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woodstock 50 years on - a glimpse of utopia or a load of hippy wank?

Kaka Tim

Crush the Saboteurs!
lots of stuff in the news cos 50 years. and lots of backslapping.

i definitely via towards the "hippy wank" perspective - the self styled counter culture indulging itself - but very white and no real connection with a shit load of stuff going down in america - other than saying "peace and love" a lot as a way of zoning out riots, bitter divisions, brutal racism and an increasingly violent backlash against the anti-war movement.
And - lets face it - most of the music was pretty dire - overwhelmingly mid paced west coast country rock or white boy blues stodge. Also - terrible organisation, woefully inadequate facilities, shit sound - id have paid good money not to be there.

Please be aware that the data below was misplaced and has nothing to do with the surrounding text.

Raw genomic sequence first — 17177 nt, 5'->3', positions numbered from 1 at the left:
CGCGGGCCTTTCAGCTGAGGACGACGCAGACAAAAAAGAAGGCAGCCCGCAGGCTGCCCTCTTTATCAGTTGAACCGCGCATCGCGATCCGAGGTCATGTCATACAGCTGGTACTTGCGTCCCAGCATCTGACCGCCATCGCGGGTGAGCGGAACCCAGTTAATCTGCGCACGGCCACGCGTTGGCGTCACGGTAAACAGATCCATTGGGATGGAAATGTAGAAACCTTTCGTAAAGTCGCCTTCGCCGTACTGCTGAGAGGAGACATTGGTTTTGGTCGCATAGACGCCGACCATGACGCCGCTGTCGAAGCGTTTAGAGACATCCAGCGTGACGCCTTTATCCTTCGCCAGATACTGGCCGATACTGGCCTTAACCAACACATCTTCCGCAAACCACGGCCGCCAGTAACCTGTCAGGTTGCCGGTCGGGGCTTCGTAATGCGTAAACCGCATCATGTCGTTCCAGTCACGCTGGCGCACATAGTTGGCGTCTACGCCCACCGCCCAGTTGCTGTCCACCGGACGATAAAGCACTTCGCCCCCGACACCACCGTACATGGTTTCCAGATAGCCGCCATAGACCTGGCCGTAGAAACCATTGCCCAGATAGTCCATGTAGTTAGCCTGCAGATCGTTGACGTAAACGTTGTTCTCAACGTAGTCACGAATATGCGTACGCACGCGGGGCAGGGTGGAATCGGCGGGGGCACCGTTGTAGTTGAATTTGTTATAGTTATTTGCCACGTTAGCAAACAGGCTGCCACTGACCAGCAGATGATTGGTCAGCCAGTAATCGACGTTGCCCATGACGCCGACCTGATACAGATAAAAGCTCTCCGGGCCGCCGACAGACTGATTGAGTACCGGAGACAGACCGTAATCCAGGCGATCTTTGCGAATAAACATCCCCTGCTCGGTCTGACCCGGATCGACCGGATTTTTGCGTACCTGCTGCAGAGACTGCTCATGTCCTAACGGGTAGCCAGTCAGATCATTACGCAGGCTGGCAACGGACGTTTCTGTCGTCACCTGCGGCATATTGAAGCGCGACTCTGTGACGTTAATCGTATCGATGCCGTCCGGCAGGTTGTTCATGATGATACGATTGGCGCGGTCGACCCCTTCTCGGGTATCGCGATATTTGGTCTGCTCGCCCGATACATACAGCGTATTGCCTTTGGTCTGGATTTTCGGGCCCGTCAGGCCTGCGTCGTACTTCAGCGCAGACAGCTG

Rather than a new dawn - it was the hippies reaching the limits of what could be achieved by "turning on, tuning in and dropping out" - but its entered american cultural folklore as some sort of watershed - but its legacy is ... well what exactly?
 

littlebabyjesus

one of Maxwell's demons
Article here comparing Woodstock to the Harlem music festival that was taking place at the same time, and drew very little media attention.

The Harlem concerts, which also included speeches by activists such as the Rev. Jesse Jackson, drew a combined audience that nearly equaled Woodstock's — about 300,000 people. The festival also featured a lineup that was essentially an all-star team of African-American performers: Nina Simone, Stevie Wonder, B.B. King, Gladys Knight and the Pips, and the Fifth Dimension. Only one band that played in Harlem — Sly and the Family Stone — also performed in Bethel. Not unexpectedly, photos from the Harlem concerts and those from Woodstock show a divided nation — blacks in Harlem; whites at Woodstock.